Despite that, it’s known as the smallest GLIC in Malaysia as it only has around RM10 billion assets under its management. In contrast, Khazanah was reported in March to have about RM136 bil under it. So as for the LTAT, as it’s name suggests, it is managed by the Ministry of Defence, and is basically a GLIC that helps to manage the retirement fund for members of the Malaysian Armed Forces.

All serving members in the Armed Forces are required to contribute 10% of their salary to the LTAT, except higher ranked Officers, whose contributions are voluntary. The govt meanwhile contributes an additional 15% of their salary as the employer, kinda like how your EPF works laa.

If you put your money into the LTAT, you’ll get an annual dividend and sometimes even a special bonus if LTAT is doing well financially in its investments. Your contribution to the LTAT is tax deductible too. And just like EPF (which is only for private sector), if you need some quick cash for buying a house, you can withdraw some moneyfor it. There’s even scholarships for the kids of Armed Forces personnel too as well as low cost homes for retirees of the Armed Forces.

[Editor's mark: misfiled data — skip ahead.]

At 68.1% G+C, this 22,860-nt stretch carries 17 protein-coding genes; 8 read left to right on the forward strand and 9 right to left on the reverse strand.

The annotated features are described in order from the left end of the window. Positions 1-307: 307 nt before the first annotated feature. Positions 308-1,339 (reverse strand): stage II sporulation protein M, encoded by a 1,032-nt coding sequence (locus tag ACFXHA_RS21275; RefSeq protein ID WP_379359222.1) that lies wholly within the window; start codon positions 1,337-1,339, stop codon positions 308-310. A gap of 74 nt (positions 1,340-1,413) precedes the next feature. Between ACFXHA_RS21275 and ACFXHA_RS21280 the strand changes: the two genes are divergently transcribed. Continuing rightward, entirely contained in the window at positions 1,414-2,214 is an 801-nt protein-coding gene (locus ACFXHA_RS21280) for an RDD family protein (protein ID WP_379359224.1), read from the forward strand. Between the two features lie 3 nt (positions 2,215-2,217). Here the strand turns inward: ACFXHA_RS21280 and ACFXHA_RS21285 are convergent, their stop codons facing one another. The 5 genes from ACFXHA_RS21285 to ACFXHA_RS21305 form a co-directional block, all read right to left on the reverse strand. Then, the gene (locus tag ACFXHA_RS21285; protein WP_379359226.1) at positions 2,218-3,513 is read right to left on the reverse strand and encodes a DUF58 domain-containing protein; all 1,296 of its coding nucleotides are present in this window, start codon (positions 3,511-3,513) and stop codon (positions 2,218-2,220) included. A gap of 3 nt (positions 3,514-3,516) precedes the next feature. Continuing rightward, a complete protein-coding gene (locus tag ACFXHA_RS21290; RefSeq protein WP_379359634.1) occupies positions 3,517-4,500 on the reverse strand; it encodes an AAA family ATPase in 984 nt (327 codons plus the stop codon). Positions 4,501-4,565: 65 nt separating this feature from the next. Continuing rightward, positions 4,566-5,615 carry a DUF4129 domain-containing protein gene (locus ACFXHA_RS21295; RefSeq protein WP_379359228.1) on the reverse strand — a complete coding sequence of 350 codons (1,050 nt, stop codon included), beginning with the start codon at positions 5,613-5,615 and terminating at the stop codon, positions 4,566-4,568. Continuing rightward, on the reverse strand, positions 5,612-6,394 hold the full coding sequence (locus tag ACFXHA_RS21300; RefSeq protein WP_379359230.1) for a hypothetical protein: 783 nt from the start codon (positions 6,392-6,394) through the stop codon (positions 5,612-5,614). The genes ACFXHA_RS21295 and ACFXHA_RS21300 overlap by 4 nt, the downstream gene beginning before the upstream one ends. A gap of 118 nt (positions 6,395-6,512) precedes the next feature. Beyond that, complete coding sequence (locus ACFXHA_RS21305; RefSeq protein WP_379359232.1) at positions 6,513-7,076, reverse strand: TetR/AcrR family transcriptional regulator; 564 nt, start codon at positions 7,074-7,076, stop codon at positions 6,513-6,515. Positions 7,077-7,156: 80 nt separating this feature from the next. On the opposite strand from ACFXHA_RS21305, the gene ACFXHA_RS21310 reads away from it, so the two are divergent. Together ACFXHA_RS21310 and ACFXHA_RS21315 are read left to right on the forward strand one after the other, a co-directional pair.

The groundbreaking ceremony for LTAT’s low cost home project. Image from Royal Malaysian Navy’s Twitter

As for how LTAT keeps its funds healthy, they own controlling stakes in a number of big companies, such as Affin Bank, Boustead Holdings Bhd, Boustead Plantations Bhd and Pharmaniaga Bhd.

But one of those investments is being investigated now. Speed cameras!?

One of the LTAT’s more notable business moves however was their RM555 million takeover of the  Automated Enforcement System (AES) project in 2015. What is the AES? Well, you might have seen them around.

Yes… the AES is why you kena saman even when no traffic police around. Image via FMT

In early of March this year, the Ministry of Defence actually filed a report to the MACCcalling for an investigation into the 2015 deal. Essentially, the MoD found some fishy reasons behind the RM555 million price tag, especially seeing as the original project cost way less at just RM40 million, while at the time of purchase the AES was only valued at RM250 million.